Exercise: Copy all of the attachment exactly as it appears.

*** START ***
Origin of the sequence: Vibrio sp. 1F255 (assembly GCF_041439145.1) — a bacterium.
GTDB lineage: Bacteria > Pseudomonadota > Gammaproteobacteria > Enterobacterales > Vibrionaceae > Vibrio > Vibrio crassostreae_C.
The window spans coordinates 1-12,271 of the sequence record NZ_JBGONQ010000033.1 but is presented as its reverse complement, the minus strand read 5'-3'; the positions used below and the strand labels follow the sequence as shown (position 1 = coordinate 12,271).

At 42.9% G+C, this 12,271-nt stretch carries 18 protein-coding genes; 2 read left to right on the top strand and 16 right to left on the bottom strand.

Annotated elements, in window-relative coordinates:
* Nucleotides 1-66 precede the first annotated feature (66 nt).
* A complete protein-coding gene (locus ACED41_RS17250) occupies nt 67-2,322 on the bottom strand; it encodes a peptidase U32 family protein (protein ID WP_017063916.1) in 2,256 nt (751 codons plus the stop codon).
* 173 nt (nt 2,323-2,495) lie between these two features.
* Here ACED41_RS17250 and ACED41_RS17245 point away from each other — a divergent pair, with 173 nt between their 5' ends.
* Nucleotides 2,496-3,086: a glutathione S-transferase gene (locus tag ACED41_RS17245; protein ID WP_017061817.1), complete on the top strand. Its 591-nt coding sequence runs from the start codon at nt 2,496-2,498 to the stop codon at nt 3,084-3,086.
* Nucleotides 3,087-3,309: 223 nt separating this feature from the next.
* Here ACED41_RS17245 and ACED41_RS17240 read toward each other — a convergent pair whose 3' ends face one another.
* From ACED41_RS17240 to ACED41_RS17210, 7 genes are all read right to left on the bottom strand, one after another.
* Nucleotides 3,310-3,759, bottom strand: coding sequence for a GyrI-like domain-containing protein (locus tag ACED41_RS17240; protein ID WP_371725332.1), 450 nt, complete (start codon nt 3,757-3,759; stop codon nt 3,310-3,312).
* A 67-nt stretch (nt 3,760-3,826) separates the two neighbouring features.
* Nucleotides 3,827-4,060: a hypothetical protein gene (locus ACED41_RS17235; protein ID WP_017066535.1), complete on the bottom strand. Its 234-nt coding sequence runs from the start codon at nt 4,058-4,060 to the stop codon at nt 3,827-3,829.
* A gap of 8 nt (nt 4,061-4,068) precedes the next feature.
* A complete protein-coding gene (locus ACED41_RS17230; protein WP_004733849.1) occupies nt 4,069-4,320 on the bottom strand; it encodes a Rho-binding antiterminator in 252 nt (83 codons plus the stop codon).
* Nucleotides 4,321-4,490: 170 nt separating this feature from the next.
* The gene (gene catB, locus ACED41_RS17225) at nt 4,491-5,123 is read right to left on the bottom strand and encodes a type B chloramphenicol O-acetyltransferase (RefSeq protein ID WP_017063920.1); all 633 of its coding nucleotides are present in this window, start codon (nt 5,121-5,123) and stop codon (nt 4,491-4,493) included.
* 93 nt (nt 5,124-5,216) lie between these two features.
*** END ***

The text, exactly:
Origin of the sequence: Vibrio sp. 1F255 (assembly GCF_041439145.1) — a bacterium.
GTDB lineage: Bacteria > Pseudomonadota > Gammaproteobacteria > Enterobacterales > Vibrionaceae > Vibrio > Vibrio crassostreae_C.
The window spans coordinates 1-12,271 of the sequence record NZ_JBGONQ010000033.1 but is presented as its reverse complement, the minus strand read 5'-3'; the positions used below and the strand labels follow the sequence as shown (position 1 = coordinate 12,271).

At 42.9% G+C, this 12,271-nt stretch carries 18 protein-coding genes; 2 read left to right on the top strand and 16 right to left on the bottom strand.

Annotated elements, in window-relative coordinates:
* Nucleotides 1-66 precede the first annotated feature (66 nt).
* A complete protein-coding gene (locus ACED41_RS17250) occupies nt 67-2,322 on the bottom strand; it encodes a peptidase U32 family protein (protein ID WP_017063916.1) in 2,256 nt (751 codons plus the stop codon).
* 173 nt (nt 2,323-2,495) lie between these two features.
* Here ACED41_RS17250 and ACED41_RS17245 point away from each other — a divergent pair, with 173 nt between their 5' ends.
* Nucleotides 2,496-3,086: a glutathione S-transferase gene (locus tag ACED41_RS17245; protein ID WP_017061817.1), complete on the top strand. Its 591-nt coding sequence runs from the start codon at nt 2,496-2,498 to the stop codon at nt 3,084-3,086.
* Nucleotides 3,087-3,309: 223 nt separating this feature from the next.
* Here ACED41_RS17245 and ACED41_RS17240 read toward each other — a convergent pair whose 3' ends face one another.
* From ACED41_RS17240 to ACED41_RS17210, 7 genes are all read right to left on the bottom strand, one after another.
* Nucleotides 3,310-3,759, bottom strand: coding sequence for a GyrI-like domain-containing protein (locus tag ACED41_RS17240; protein ID WP_371725332.1), 450 nt, complete (start codon nt 3,757-3,759; stop codon nt 3,310-3,312).
* A 67-nt stretch (nt 3,760-3,826) separates the two neighbouring features.
* Nucleotides 3,827-4,060: a hypothetical protein gene (locus ACED41_RS17235; protein ID WP_017066535.1), complete on the bottom strand. Its 234-nt coding sequence runs from the start codon at nt 4,058-4,060 to the stop codon at nt 3,827-3,829.
* A gap of 8 nt (nt 4,061-4,068) precedes the next feature.
* A complete protein-coding gene (locus ACED41_RS17230; protein WP_004733849.1) occupies nt 4,069-4,320 on the bottom strand; it encodes a Rho-binding antiterminator in 252 nt (83 codons plus the stop codon).
* Nucleotides 4,321-4,490: 170 nt separating this feature from the next.
* The gene (gene catB, locus ACED41_RS17225) at nt 4,491-5,123 is read right to left on the bottom strand and encodes a type B chloramphenicol O-acetyltransferase (RefSeq protein ID WP_017063920.1); all 633 of its coding nucleotides are present in this window, start codon (nt 5,121-5,123) and stop codon (nt 4,491-4,493) included.
* 93 nt (nt 5,124-5,216) lie between these two features.